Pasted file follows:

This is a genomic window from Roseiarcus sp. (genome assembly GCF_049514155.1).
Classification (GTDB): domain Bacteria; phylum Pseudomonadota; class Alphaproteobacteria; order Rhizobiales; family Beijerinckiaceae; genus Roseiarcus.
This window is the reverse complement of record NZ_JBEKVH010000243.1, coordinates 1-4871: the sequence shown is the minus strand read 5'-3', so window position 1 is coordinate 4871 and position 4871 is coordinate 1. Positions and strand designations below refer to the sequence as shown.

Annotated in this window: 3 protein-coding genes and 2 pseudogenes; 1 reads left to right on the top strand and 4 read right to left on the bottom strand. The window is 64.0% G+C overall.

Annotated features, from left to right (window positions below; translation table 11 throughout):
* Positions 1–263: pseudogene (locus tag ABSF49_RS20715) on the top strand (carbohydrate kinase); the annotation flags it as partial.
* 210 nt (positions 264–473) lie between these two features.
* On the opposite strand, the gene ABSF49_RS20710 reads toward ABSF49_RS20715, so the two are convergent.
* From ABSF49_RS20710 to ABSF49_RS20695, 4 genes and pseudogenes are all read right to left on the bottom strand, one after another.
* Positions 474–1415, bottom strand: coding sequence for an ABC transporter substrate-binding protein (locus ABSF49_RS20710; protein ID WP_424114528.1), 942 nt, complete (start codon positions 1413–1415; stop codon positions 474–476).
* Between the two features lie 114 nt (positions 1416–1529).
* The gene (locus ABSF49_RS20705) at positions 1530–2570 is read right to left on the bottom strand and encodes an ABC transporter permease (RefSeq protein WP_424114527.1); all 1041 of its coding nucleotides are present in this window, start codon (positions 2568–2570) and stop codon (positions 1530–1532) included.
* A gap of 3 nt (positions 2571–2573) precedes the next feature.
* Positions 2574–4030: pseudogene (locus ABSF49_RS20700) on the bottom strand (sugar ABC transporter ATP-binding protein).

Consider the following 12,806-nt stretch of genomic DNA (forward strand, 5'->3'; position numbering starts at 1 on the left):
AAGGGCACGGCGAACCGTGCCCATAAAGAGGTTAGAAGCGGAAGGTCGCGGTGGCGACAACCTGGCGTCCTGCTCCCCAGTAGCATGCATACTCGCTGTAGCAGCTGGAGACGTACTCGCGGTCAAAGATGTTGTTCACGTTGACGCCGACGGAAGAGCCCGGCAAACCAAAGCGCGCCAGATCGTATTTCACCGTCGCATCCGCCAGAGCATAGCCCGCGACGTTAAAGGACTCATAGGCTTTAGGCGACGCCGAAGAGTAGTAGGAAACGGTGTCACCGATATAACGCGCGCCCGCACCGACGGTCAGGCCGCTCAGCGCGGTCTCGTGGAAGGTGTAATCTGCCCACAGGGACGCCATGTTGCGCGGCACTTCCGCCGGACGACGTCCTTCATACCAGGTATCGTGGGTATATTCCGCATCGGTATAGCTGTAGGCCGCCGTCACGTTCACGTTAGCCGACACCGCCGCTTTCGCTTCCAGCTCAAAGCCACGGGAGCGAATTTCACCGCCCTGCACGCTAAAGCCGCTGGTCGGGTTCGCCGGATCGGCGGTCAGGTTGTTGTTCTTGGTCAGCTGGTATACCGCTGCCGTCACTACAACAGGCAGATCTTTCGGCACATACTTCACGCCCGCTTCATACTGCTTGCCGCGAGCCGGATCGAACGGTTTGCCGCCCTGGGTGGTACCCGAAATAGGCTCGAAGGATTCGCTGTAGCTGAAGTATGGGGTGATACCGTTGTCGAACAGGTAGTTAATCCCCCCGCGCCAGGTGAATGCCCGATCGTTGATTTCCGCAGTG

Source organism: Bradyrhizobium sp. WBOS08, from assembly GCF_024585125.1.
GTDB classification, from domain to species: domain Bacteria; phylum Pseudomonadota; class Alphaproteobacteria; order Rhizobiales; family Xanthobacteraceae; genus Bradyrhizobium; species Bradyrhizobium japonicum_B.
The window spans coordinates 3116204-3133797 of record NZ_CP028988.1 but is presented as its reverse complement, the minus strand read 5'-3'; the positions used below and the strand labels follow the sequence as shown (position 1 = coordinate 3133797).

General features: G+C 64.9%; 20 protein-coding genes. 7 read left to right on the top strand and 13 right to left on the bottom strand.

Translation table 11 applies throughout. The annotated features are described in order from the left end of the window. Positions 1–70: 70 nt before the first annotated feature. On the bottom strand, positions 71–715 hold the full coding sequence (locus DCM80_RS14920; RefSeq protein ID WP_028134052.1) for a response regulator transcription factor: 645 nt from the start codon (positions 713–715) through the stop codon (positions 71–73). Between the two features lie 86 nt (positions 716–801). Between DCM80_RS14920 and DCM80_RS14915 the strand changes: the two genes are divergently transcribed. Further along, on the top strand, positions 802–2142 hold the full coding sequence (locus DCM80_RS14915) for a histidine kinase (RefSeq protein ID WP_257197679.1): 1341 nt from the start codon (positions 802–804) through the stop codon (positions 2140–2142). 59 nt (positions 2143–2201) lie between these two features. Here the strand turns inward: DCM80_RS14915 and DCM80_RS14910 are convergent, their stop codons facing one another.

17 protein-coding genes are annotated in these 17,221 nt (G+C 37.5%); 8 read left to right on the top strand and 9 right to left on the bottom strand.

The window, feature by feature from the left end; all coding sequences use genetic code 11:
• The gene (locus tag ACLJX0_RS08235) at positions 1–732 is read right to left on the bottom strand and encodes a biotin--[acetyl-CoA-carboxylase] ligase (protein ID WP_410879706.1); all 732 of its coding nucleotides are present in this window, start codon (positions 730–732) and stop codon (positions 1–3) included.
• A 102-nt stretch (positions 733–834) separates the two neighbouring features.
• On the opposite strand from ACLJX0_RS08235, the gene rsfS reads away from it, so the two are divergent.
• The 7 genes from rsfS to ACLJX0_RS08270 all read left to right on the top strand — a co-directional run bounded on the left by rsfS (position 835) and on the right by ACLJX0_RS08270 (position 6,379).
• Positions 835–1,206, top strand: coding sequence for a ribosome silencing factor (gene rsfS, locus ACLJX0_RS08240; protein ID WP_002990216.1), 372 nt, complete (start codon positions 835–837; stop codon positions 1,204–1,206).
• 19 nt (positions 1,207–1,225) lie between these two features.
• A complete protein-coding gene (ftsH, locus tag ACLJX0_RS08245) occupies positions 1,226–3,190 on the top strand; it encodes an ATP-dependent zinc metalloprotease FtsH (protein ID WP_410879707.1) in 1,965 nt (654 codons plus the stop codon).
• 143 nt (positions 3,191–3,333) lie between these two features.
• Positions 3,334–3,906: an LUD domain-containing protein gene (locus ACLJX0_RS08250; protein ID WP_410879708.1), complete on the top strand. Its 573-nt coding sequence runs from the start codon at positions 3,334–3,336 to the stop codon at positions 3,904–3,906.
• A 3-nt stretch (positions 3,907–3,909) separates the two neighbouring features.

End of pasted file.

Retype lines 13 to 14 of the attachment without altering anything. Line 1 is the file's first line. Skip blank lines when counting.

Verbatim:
* A gap of 3 nt (positions 2571–2573) precedes the next feature.
* Positions 2574–4030: pseudogene (locus ABSF49_RS20700) on the bottom strand (sugar ABC transporter ATP-binding protein).